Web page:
Forbes: Five Questions With Erich Pearson

Five Questions With Erich Pearson, The Deeply Compassionate CEO Of SPARC

Warren BobrowContributor

PHOTO COURTESY: SPARC

Years ago when I was working in the rum business I would rely upon the good nature of fellow bartenders who had their medical cannabis cards in California. One of the places that always was on my must-visit list is the formerly medical-only dispensary named SPARC. Located in an unambiguous neighborhood, you should take your head out of your cell phone screen when walking there. Pay attention to where you are going and be aware of others who may be taking a rest right where you are walking.

It’s San Francisco, this is how things are.

Enter the purposefully designed front door and enter a domain that could easily be mistaken for an Apple Store. The lines are Danish in design, crisp and well lit with smiling, knowledgeable staff members. The business-side is on the right upon entering, you can queue up if necessary. On the left is the lounge area, no flowers burning but you can rent a Volcano, at least I did the last time that I visited. It was so very chill. Plus their own proprietary strains. It’s a tough call to buy anyone else’s stuff when the Biodynamically grown cannabis from SPARC really is, world-class and what I would smoke if I was in the neighborhood. Oh well, a man may dream of utter quality. I do.

Warren Bobrow=WB: Please tell me about SPARC. What brought you to the cannabis business? What did you do originally?

Erich Pearson=EP: I attended Purdue University in Indiana and graduated with a Building Management/Construction degree. I had a good friend that had moved out to California to grow cannabis, and I came out to visit him during spring break. California seemed like a cool place to live and I thought I could make a good income through cannabis. Prop 215 had just passed in 1996 and in the summer of 1998, I moved to California to grow medical cannabis. I quickly got involved with a lot of medical marijuana folks in the area and got introduced to the people at Maitri Compassionate Care in San Francisco – a non-profit that provides compassionate programs to people suffering from HIV/AIDS in San Francisco. I began donating cannabis to their patients and we started one of the first – and now longest-running – cannabis compassion programs. The original goal was to make sure as many people got their medicine as possible. SPARC’s name is actually originally an acronym for San Francisco Patient And Resource Center.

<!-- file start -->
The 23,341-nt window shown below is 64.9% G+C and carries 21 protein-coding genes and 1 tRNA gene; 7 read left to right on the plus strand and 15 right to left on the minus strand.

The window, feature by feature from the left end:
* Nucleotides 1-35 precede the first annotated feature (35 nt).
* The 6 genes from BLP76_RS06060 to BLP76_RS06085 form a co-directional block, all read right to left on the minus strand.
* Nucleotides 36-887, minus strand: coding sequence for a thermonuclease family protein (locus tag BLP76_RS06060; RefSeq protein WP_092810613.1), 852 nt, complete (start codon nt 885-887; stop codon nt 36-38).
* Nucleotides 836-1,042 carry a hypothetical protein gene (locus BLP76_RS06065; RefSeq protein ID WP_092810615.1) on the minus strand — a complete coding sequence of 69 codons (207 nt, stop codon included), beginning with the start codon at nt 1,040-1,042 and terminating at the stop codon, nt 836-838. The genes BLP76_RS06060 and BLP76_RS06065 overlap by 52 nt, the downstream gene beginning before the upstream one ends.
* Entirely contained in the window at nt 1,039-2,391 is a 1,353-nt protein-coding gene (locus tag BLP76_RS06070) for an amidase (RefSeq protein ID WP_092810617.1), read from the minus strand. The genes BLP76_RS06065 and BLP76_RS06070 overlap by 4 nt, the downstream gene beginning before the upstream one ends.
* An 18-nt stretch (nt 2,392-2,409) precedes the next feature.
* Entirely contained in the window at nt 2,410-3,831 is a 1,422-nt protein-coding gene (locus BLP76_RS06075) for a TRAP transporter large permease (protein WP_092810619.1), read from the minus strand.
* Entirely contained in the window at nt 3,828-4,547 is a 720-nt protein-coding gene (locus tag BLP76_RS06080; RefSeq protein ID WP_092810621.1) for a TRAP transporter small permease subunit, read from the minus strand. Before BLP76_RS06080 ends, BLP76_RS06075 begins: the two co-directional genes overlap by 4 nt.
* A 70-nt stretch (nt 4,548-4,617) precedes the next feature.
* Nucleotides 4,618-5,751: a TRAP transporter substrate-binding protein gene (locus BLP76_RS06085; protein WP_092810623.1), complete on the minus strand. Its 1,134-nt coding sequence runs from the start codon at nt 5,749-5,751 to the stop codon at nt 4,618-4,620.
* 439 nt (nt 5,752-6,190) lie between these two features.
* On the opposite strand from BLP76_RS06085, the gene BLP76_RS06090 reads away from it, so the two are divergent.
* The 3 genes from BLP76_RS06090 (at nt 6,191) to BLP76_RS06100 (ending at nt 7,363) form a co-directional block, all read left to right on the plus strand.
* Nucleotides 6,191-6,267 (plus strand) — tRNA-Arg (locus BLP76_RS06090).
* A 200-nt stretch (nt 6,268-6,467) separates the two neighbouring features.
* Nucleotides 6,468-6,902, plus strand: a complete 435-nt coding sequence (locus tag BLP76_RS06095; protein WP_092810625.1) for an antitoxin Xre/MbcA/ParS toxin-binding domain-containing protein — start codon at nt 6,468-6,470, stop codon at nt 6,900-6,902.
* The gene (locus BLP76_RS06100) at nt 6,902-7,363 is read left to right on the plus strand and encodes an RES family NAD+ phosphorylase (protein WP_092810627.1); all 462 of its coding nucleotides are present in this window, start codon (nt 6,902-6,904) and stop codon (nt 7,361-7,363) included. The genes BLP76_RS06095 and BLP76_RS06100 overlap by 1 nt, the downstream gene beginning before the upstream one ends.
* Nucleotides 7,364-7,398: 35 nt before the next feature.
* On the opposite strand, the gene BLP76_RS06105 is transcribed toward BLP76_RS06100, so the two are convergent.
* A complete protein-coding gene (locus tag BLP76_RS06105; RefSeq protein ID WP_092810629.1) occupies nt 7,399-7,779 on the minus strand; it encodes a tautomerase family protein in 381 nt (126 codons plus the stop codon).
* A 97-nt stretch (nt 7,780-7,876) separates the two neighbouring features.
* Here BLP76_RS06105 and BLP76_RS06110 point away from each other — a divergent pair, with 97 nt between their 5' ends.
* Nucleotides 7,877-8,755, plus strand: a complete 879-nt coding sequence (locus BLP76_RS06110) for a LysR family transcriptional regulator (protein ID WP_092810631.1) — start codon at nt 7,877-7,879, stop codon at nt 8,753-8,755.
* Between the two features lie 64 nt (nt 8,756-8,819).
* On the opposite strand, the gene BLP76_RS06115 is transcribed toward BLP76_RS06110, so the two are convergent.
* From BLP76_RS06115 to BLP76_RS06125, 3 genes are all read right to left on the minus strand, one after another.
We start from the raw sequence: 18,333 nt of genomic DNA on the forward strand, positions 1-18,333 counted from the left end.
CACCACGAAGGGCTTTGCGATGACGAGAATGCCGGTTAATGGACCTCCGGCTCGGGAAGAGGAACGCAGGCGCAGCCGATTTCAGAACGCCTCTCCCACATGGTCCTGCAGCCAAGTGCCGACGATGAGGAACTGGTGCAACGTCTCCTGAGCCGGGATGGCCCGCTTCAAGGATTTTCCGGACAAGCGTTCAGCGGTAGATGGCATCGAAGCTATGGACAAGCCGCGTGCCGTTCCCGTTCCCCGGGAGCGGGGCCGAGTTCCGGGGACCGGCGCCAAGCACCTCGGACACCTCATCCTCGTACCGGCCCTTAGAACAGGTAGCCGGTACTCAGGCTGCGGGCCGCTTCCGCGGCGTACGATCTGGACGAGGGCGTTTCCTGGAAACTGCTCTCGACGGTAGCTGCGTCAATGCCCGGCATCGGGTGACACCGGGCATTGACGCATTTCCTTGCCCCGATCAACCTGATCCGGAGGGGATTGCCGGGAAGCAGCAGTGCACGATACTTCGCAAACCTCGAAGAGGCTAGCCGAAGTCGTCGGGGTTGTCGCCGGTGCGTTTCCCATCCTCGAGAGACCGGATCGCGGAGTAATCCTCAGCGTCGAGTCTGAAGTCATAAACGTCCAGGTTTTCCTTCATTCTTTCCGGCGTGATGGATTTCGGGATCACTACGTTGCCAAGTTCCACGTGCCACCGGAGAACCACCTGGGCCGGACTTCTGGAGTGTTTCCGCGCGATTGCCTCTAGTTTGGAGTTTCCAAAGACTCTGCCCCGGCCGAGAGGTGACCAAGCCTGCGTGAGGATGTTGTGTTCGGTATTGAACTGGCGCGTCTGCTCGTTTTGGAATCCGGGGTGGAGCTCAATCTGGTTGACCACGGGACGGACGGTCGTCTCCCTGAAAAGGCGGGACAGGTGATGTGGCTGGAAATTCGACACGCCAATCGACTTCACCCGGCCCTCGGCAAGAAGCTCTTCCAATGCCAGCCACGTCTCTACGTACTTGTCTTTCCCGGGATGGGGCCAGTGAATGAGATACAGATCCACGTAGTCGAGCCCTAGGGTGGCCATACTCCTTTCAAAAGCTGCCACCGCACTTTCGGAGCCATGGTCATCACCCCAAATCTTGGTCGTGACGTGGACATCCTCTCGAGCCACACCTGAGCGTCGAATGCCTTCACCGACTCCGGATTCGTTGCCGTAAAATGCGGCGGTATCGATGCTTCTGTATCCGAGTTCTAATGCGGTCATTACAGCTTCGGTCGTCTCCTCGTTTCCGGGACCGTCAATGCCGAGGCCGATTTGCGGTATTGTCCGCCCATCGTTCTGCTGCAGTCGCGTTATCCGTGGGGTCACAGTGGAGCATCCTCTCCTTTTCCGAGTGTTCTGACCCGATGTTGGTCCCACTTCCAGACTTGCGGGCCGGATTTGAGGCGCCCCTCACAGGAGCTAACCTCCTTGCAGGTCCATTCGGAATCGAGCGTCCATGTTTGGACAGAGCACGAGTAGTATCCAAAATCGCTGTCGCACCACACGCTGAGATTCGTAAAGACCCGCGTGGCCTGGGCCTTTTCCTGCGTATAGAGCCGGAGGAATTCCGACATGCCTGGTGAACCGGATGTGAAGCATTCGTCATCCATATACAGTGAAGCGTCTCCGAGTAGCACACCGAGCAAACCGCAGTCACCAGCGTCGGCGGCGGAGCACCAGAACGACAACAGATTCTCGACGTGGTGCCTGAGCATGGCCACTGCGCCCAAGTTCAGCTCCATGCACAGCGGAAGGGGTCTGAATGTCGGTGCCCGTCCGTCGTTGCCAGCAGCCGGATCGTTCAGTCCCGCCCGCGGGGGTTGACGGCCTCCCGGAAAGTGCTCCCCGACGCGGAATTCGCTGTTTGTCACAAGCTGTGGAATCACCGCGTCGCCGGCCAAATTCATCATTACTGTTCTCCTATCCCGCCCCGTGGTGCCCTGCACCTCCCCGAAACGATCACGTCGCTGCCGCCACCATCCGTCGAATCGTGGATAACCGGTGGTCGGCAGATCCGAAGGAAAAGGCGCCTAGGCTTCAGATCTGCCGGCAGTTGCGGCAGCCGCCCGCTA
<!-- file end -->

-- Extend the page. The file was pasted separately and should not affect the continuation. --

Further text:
WB: Can you tell me more about your seed-to-sale operations in Sonoma Valley? Indoor or outdoor grown?

EP: All of our cannabis is outdoor grown in the highly coveted Sonoma Valley. Much of which is grown biodynamically — all activity on the farm is guided by principles of caring for the soil and listening to the land. This high-quality flower is the foundation for all of our other products produced in our manufacturing facility in Santa Rosa. Ranging from cartridges and joints to tinctures, topicals, and capsules, SPARC currently offers an in-house assortment of products to cover almost all product categories in cannabis. We then distribute the products from our factory to our retail outlets and retail partners across the state.

WB: What are SPARC’s business goals? Six and twelve-month?

EP: The next year is going to be really exciting in terms of expansion across all aspects of the business. We’re working on an expansion at our estate farm, and changing local policy to allow us to offer an immersive experience – including onsite sales, tours, and cannabis tasting similar to a winery. This year we are relaunching our in house brand – Marigold – with beautiful new packaging and expanded product offerings. On the retail front, we are working with various local jurisdictions to apply for and open new retail locations in Northern California to expand SPARC’s retail footprint. Our recently launched e-commerce platform has been indispensable during the COVID-19 crisis, enabling our customers to easily continue shopping for curbside pickup or delivery from the safety of their home. We are also putting the finishing touches on a new B2B service leveraging our operational expertise with complete turnkey retail management services for dispensaries in California.

WB: Tell me more about SPARC’s community outreach and advocacy work. What obstacles or stigmas do you face?

EP: We face stigmas within the local government when trying to drive policy changes. It requires a lot of trust and long term relationships which are hard to forge. I served on the San Francisco Cannabis Tax Force for three years, helped start the Sonoma County Cannabis Business Association, and remain an active and engaged member of the community at the local level, and we still experience a good amount of friction. The issue is that the stigma doesn’t necessarily come from the elected officials, but rather the bureaucrats. Most officials are on board but implementing and creating policy at the state level we run into stigmas that make it difficult to drive policy forward. Our goal is to make Sonoma County the most approachable jurisdiction to cultivate cannabis outdoors.

WB: What makes SPARC different from other cannabis operators in California?

EP: With new brands, retailers, and companies coming into the market all the time, the largest aspect that keeps SPARC differentiated is our legacy of 10+ years serving the community. Beyond that, we sell products we made from flowers we cultivated in a retail location we operate, and I’m not aware of too many other brands that are truly fully vertical.

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